Certain quarters will go on debating whether the law is too strict or too lax, but what really matters now is how the government uses this law: Will the UGC truly be able to rein in deliberate and egregious offenders? Will there be any support for the private universities, at least for the highly compliant ones, or only demands for compliance?

The Context
The long-running debate about private universities in this country has been seriously harmed by the application of the wrong templates. Most of our makers and opinion makers, including academics and journalists, are products of public universities, and that is the only template for higher education that most of them are familiar with. They expect all universities to have rolling green campuses, though that is not the reality of many urban universities worldwide, especially those built in recent decades and in overcrowded cities. A raft of similarly inappropriate indices of what it means to be a "university" is derived from our public university model, and any deviation from them treated as a great offense.

Private university critics seem quite oblivious to the fact that even the best of our public lot, Dhaka University, cannot be found among the top 500 universities in most global rankings. Yet, DU enjoys a government subsidy of 200 crores per year! Its wastefully large campus sits on public land worth thousands of crores and was built with public money to a similar tune. DU's operational subsidy must exceed 1000 crores just since independence. Given a fraction of that support, what might the best private universities have done?

One should not engender a false comparison between public and private universities any further. Public universities are vital in all countries. Thanks to heavy government subsidies, they can offer access to a bright students who cannot otherwise afford tertiary degrees. They can also better support less market-oriented academic programs or research, which are often less able to attract revenues or grants. In developed economies, even private universities of a certain age and resources can play similar functions to a great extent.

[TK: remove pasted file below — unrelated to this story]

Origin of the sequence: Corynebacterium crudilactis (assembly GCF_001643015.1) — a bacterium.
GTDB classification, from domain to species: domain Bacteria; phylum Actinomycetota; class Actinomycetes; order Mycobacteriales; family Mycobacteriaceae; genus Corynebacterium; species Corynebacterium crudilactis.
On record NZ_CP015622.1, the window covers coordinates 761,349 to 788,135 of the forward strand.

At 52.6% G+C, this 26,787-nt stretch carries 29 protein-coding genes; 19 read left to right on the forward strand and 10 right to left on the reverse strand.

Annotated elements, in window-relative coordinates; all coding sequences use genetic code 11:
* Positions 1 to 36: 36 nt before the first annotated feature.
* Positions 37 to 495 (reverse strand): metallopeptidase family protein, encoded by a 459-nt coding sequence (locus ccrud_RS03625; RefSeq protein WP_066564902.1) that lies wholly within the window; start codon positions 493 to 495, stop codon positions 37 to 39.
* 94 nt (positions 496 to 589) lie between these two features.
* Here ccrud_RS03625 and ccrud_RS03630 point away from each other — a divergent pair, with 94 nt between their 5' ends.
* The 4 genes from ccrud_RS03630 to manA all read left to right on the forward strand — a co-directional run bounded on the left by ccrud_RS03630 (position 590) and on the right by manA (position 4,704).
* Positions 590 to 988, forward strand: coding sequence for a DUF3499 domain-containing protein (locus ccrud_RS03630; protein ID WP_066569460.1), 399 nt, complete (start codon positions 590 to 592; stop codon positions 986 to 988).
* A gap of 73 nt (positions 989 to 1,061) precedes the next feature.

Instead of staying mired in a public-versus-private debate, we need to realise vividly why higher education in both forms matters more than it did even a few decades ago. In an era of increasingly knowledge-based economies, a nation's success is directly correlated not just to its general literacy, but to the percentage and quality of its tertiary graduates. So, what we need is an expansionary policy for higher education, but expansion without diluting quality. One can aid quality by enforcing smart regulations, and also by providing smart aid. In the new law, we have promise of smarter regulations, and so far no hint of support for this sector.

The government has been slow to come forward with the necessary support presumably due to quality concerns about private universities. But, this perception is exaggerated by news reports that have failed to capture the substantial attainments of the sector. Thanks to the better private universities, thousands of students no longer need to go abroad, which saves the country substantial foreign currency. Graduates from these universities are being recruited by the best local and foreign companies. They are also going abroad to the best universities in the world for Master's and PhDs in increasing and notable numbers. If these universities provided education of no quality, as their most strident critics would have it, how could their graduates compete for jobs or foreign degrees?

To create only as many new graduates as the best few private universities, the government would have needed to spend thousands of crores. Right now the country is getting the benefit of these young talents without costing the public coffers a single penny. Many private university graduates, who might have gone abroad, choose to stay in Bangladesh even after graduation and reduce brain drain. Indeed, a good number of talented Bangladeshis have come back to teach in these universities, creating a modicum of brain gain for the first time.

Given the complex realities of this sector, where exemplary good has been achieved by at least a few institutions under frankly hostile circumstances, how should we view the new law? Will a new law, however good or "strict," be enough to bring about the changes we desire?


The Next Step